In a place that is in a constant state of recreating itself, I came to embrace that internally. As if creating a little city of my own inside myself, I was reconstructing; moving things around.
Did you move here to be a painter?
Yes, but I didn't know it yet. I wasn't honest with myself about it. I studied art history and graduated with a bachelor's degree. During my last year, I was working as an assistant in a contemporary conceptual art gallery in Paris. There I met an artist based in Berlin who offered me a position in his studio and I decided to take a gap year after my studies to come here. That turned to two and later three… it just felt right, so I stayed.
In the beginning, I applied to several art schools, but got rejected multiple times. Each time, though, I felt a sense of relief. I know that often, when we’re turned away from a place, we talk ourselves into thinking that perhaps we didn’t want in to begin with. While this might have played a part, I couldn't ignore the sense of relief. After two years of trying, I realized that maybe I didn’t really want to be in art school to begin with?
I saw that I might have been applying because it felt like what I was supposed to do. Why would I be painting all day long if I didn’t want to get into art school, right? Then, I saw that I was already doing what I wanted to do, so I just continued to do my thing.
Yasuna wearing the Maria Morgana Athena Dress in Moonstone
From someone who went to art school, I can attest that the most valuable take away is the art and design history. That gives you a reference point from which to work. The technical part, you can learn on your own with practice. It sounds like you're following your path!
Yes, it felt right, and I learned to listen to myself instead of caring about what was expected of me. I didn’t want to do the obvious thing, but, then again, what’s more obvious than to make art when you want to be an artist?
Ha! I guess the most obvious would have been to go to the store and buy regular paint, but instead, you turned to plants. How did that happen?
I used to buy a ton of regular paint before, and when I moved here and applied for school, I presented works mostly in acrylics and Indian inks.
My path to discovering plant-based paints happened in a strange way. I was working as a waitress in a café. It was a spring morning, and very few people were there when I discovered this woman who was walking around, collecting pieces of plants and flowers from our vases. She looked so calm and peaceful, smiling at the flowers and I thought, what is she doing and why are her fingers all green?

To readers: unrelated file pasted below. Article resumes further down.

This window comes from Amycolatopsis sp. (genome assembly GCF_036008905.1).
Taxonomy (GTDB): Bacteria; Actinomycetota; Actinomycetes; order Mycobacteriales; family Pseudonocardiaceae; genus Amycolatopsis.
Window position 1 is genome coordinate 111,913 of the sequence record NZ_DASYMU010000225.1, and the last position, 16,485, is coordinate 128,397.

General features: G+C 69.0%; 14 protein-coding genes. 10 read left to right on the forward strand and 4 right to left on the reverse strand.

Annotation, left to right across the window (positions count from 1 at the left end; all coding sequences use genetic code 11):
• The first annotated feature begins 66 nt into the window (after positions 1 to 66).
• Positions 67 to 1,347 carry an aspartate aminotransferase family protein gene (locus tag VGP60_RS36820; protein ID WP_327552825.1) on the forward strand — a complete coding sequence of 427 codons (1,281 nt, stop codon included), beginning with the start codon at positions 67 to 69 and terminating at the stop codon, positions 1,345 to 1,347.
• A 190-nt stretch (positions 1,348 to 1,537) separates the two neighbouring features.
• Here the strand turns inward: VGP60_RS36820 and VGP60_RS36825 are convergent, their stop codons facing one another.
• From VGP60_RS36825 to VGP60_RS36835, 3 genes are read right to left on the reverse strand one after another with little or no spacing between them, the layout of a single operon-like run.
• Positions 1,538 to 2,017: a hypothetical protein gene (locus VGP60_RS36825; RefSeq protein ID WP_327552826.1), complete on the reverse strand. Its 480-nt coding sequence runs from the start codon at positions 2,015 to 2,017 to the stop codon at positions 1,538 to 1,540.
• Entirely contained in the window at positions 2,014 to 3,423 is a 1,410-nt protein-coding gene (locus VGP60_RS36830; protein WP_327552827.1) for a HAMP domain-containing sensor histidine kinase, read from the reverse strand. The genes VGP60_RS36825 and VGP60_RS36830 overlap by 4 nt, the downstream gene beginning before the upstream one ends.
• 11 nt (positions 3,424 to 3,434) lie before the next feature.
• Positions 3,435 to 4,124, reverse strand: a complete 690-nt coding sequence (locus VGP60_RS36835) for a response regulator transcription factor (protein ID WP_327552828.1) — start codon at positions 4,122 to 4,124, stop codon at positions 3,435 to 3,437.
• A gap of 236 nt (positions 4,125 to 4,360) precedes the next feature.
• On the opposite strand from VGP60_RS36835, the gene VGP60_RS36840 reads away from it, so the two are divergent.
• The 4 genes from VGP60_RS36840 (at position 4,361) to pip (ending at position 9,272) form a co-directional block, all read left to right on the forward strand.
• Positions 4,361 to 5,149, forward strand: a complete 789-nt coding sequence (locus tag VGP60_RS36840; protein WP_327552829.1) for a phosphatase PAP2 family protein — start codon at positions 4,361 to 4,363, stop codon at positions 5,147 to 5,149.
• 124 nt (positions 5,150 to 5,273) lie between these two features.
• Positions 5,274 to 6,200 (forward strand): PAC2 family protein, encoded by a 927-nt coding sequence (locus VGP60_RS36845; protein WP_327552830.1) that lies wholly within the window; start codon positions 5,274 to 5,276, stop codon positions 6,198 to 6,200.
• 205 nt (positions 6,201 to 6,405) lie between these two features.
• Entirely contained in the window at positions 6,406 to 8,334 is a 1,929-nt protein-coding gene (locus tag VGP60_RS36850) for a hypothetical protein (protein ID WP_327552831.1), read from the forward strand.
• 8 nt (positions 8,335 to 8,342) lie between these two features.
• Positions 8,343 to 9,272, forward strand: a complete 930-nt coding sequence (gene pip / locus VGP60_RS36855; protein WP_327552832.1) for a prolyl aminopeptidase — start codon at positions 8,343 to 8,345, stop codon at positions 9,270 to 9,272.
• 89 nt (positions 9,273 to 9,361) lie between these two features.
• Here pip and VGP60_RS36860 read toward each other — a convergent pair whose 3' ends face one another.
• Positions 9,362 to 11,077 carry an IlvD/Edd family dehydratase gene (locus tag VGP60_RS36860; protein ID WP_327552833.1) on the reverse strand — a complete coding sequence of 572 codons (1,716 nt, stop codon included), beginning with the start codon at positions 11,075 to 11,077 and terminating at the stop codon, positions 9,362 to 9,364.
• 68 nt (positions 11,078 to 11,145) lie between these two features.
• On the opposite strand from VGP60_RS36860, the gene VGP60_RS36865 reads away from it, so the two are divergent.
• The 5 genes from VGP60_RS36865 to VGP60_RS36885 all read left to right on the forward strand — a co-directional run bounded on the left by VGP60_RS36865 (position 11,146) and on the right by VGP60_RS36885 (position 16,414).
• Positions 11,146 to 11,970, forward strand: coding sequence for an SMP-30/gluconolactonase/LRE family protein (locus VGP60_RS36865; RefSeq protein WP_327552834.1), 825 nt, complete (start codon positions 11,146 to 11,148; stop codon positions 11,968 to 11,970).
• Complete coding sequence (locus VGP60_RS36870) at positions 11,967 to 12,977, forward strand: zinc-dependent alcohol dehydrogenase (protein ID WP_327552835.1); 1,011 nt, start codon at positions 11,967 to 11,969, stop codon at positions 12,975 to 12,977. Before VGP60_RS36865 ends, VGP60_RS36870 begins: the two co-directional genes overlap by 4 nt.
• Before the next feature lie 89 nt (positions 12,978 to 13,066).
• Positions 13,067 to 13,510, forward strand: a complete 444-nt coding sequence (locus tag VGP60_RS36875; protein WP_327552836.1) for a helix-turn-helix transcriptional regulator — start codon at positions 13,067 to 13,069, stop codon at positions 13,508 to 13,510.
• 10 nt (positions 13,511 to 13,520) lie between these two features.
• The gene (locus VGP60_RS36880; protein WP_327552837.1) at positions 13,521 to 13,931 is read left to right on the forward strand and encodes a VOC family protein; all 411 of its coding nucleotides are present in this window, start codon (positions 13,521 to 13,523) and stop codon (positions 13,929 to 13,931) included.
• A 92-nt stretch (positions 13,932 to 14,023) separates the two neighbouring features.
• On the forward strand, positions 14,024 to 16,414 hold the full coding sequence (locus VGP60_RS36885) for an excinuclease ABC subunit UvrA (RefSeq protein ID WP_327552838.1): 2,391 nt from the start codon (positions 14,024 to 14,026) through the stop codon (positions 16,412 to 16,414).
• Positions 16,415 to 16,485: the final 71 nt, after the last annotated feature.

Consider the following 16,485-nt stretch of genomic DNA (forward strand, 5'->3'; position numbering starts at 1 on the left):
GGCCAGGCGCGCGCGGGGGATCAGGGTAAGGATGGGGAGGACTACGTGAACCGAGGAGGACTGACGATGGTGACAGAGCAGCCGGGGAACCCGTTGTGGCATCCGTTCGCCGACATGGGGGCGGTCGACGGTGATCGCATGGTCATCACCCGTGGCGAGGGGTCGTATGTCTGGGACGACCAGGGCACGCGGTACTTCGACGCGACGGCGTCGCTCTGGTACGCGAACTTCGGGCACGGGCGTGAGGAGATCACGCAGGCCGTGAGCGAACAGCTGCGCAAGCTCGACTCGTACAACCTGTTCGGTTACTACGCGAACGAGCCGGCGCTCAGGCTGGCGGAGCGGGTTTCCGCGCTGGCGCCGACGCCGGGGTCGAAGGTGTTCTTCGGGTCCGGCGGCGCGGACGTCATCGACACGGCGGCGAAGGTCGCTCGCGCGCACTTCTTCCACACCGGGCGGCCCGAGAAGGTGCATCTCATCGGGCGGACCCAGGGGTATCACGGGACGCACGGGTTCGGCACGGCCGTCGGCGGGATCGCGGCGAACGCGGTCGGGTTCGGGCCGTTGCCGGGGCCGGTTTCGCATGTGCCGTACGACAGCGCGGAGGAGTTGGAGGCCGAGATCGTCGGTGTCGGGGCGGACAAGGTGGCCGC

Eventually, I had to ask, and she told me that she was collecting plants to make pigment to dye fabric to make clothes.
What??? Tell me more! I’d never heard of this before.
She came over to me and rubbed a piece of a plant onto a piece of paper, and it turned bright green. Then, she grabbed a piece of lemon from her tea, squeezed it on the paper and it turned yellow. I was in awe!
She told me she gives workshops and we exchanged contacts, but we never met again. Instead, it was this magical meeting: I’ll show you the way and you’ll find out later. I was completely captivated and couldn’t stop thinking about it.
Inspired, I went to the art supply store again, and there I stumbled upon a flyer for a natural dyeing workshop, but with someone else. I signed up, went and learned how to handle plants and turn them into dye. The rest, I figured out.
Wow, what a story! This goes back to the idea of surrendering and realizing that we can’t really plan these things. I continue to see that when we open ourselves up we allow for these synchronicities to happen. Then, when we pay attention, we start to see little crumbs on our paths, showing us the way…
Yes, things come together beautifully when we do. I love thinking about this woman, and the fascinating thing is that she came to me as I was going through a deep creative rut. I’d been struggling for months and felt awful, trying to squeeze something out of myself but nothing felt right. Walking home after meeting her, I felt this excitement again. You can't mistake that; the raw feeling of curiosity where you know there is something there you have to find out about.
You’d been trying to squeeze something out of yourself and here comes this woman and squeezes a lemon, and it all makes sense…